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# 11.1.2: Standing Wave Simulation

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The following simulation compares the fundamental, second, third and forth harmonics of standing waves on a string with standing waves in a tube. Notice that for a tube open on both ends the displacement nodes occur where the string has nodes and the displacement anti-nodes in the tube occur where the string has displacement nodes. The pressure nodes in a tube open at both ends occur in the same place as the string nodes.

For a tube closed at one end (as is the case for most musical instruments based on vibrating columns of air) the even harmonics cannot exist. A tube closed on one end has a different timbre because the even harmonics are missing.

## Simulation Questions:

1. Play the standing wave simulation for the case of the fundamental. The length of the string is $$3.14\text{ m}$$. What is the wavelength of the fundamental?
2. Describe the fundamental of the tube simulation (bottom). Where do the dots (representing air molecules) move the most? Where do they form a displacement node? Assuming the tube is the same length as the string, what is the fundamental wavelength of the tube open at both ends?
3. Use the time in the simulations to find the period and calculate the frequency of the fundamental for both simulations. For a musical instrument this would be the frequency of the tone being sounded by the instrument when it plays its lowest note.
4. What is the wave speed of each of the component waves making up the fundamental (the speed determined by $$v=f\lambda$$)?
5. Now click the box for a tube closed at one end. What is the wavelength of the fundamental for a tube closed at one end? How is this different for the case of the tube open at both ends?
6. Reset the simulation and look at the second harmonic for the string and tube open at both ends. What is the wavelength and frequency of the second harmonic/first overtone for the string and tube open on both ends? What is the speed of the component waves?
7. Try the third and fourth harmonics for the string and tube open at both ends. What are the wavelengths and frequencies of these waves? What are the speeds of the component waves?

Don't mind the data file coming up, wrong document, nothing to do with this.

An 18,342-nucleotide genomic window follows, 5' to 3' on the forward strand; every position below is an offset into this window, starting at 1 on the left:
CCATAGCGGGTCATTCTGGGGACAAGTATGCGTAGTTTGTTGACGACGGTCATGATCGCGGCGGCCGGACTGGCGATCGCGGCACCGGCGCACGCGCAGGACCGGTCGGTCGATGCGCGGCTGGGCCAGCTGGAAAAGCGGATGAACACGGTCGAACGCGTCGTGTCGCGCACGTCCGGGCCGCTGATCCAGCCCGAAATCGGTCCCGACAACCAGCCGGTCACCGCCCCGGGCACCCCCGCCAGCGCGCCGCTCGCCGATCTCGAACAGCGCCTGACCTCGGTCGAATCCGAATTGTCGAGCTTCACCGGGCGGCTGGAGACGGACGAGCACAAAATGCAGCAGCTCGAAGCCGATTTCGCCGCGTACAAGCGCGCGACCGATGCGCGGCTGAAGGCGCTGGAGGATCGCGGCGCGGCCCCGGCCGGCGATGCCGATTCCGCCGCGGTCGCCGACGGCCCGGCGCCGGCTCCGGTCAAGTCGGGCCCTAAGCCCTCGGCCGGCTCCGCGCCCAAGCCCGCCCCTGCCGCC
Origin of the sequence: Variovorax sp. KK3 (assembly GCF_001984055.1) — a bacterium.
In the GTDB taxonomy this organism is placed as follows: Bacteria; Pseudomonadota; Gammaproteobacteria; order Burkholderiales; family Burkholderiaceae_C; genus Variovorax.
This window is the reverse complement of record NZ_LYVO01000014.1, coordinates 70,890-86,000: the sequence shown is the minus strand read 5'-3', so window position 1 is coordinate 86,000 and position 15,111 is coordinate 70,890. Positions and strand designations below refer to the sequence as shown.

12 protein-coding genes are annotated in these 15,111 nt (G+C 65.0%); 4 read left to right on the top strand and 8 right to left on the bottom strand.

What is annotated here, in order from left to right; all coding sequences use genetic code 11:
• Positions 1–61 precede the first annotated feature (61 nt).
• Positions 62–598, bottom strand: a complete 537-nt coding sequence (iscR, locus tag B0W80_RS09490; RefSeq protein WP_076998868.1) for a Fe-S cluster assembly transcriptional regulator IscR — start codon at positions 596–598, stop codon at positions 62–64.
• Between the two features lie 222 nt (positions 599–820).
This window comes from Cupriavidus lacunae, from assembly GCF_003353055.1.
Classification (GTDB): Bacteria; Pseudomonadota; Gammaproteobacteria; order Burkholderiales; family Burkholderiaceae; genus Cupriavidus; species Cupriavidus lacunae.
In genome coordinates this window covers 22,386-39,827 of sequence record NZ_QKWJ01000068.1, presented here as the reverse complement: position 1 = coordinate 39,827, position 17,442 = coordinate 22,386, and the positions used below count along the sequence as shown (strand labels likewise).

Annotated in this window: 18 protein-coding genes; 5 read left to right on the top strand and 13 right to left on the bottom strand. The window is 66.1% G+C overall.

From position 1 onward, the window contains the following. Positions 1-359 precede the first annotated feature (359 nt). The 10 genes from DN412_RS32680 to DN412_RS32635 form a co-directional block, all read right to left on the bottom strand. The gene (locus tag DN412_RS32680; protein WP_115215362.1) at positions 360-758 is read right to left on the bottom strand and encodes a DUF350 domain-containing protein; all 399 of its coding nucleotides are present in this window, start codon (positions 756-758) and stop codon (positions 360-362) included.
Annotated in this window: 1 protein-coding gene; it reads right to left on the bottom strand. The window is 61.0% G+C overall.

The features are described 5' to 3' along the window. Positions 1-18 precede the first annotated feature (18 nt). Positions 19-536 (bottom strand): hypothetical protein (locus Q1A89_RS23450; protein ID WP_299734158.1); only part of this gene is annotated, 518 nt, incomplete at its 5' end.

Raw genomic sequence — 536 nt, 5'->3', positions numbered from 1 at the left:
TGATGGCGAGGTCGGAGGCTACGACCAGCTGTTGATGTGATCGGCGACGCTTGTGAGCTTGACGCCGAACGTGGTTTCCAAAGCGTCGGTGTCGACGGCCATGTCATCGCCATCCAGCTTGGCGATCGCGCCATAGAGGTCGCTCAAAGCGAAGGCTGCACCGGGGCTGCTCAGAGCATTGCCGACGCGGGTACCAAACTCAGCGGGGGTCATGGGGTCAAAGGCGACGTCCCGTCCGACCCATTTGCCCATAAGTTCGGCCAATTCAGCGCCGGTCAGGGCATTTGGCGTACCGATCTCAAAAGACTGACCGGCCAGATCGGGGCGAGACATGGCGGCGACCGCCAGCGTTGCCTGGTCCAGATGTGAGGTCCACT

8. The formula for the wavelength as a function of the length of the string or open tube is given by $$\lambda =2L/n$$ where $$n$$ is a whole number and $$L$$ is the length of the string. Verify this relationship with the numbers you got in the previous questions.
9. Now check the box for a pipe with closed end simulation and examine the harmonics. Describe the difference in the node and anti-node pattern. What are the wavelengths for these cases? The formula for the frequencies of a tube closed at one end are given by $$\lambda =4L/n$$ where $$n$$ is an odd whole number. Verify this relationship with the numbers you got in the previous questions.
10. Flutes are basically pipes with openings at both ends but clarinets, trumpets and trombones are basically tubes that are closed at one end. Why does this make a difference in the frequencies each instrument plays?
11. Pressure anti-nodes occur at places where the air is not moving (displacement nodes). What would be the effect of cutting a hole in the tube at the location of a pressure anti-node? Would the standing wavelength be affected? (This is the basis behind using finger holes in wind instruments to play different frequencies.)

11.1.2: Standing Wave Simulation is shared under a CC BY-NC-SA 3.0 license and was authored, remixed, and/or curated by Kyle Forinash and Wolfgang Christian via source content that was edited to conform to the style and standards of the LibreTexts platform; a detailed edit history is available upon request.